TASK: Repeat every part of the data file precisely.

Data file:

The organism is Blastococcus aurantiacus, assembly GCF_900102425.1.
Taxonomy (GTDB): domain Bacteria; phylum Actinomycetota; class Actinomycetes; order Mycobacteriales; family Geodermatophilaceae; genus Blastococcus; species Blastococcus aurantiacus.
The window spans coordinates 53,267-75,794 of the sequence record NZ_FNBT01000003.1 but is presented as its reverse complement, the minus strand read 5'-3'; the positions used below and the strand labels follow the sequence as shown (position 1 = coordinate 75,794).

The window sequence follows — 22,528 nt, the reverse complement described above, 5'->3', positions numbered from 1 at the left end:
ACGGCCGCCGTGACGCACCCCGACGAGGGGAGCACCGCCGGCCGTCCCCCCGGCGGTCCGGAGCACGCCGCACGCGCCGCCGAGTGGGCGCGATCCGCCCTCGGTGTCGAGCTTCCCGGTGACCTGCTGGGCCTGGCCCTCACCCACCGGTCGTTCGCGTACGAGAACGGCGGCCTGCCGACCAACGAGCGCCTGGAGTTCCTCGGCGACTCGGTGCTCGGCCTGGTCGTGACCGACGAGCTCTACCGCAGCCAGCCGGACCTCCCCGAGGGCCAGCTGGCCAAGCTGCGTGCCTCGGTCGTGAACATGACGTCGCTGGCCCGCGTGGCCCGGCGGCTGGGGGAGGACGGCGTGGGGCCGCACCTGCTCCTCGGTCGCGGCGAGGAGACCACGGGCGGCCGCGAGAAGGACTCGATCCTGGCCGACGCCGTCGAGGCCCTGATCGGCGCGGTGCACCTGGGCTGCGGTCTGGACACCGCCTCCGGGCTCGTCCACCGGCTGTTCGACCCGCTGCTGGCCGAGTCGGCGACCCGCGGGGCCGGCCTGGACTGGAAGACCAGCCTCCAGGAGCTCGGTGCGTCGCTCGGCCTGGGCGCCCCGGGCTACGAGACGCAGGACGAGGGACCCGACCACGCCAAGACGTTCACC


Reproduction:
The organism is Blastococcus aurantiacus, assembly GCF_900102425.1.
Taxonomy (GTDB): domain Bacteria; phylum Actinomycetota; class Actinomycetes; order Mycobacteriales; family Geodermatophilaceae; genus Blastococcus; species Blastococcus aurantiacus.
The window spans coordinates 53,267-75,794 of the sequence record NZ_FNBT01000003.1 but is presented as its reverse complement, the minus strand read 5'-3'; the positions used below and the strand labels follow the sequence as shown (position 1 = coordinate 75,794).

The window sequence follows — 22,528 nt, the reverse complement described above, 5'->3', positions numbered from 1 at the left end:
ACGGCCGCCGTGACGCACCCCGACGAGGGGAGCACCGCCGGCCGTCCCCCCGGCGGTCCGGAGCACGCCGCACGCGCCGCCGAGTGGGCGCGATCCGCCCTCGGTGTCGAGCTTCCCGGTGACCTGCTGGGCCTGGCCCTCACCCACCGGTCGTTCGCGTACGAGAACGGCGGCCTGCCGACCAACGAGCGCCTGGAGTTCCTCGGCGACTCGGTGCTCGGCCTGGTCGTGACCGACGAGCTCTACCGCAGCCAGCCGGACCTCCCCGAGGGCCAGCTGGCCAAGCTGCGTGCCTCGGTCGTGAACATGACGTCGCTGGCCCGCGTGGCCCGGCGGCTGGGGGAGGACGGCGTGGGGCCGCACCTGCTCCTCGGTCGCGGCGAGGAGACCACGGGCGGCCGCGAGAAGGACTCGATCCTGGCCGACGCCGTCGAGGCCCTGATCGGCGCGGTGCACCTGGGCTGCGGTCTGGACACCGCCTCCGGGCTCGTCCACCGGCTGTTCGACCCGCTGCTGGCCGAGTCGGCGACCCGCGGGGCCGGCCTGGACTGGAAGACCAGCCTCCAGGAGCTCGGTGCGTCGCTCGGCCTGGGCGCCCCGGGCTACGAGACGCAGGACGAGGGACCCGACCACGCCAAGACGTTCACC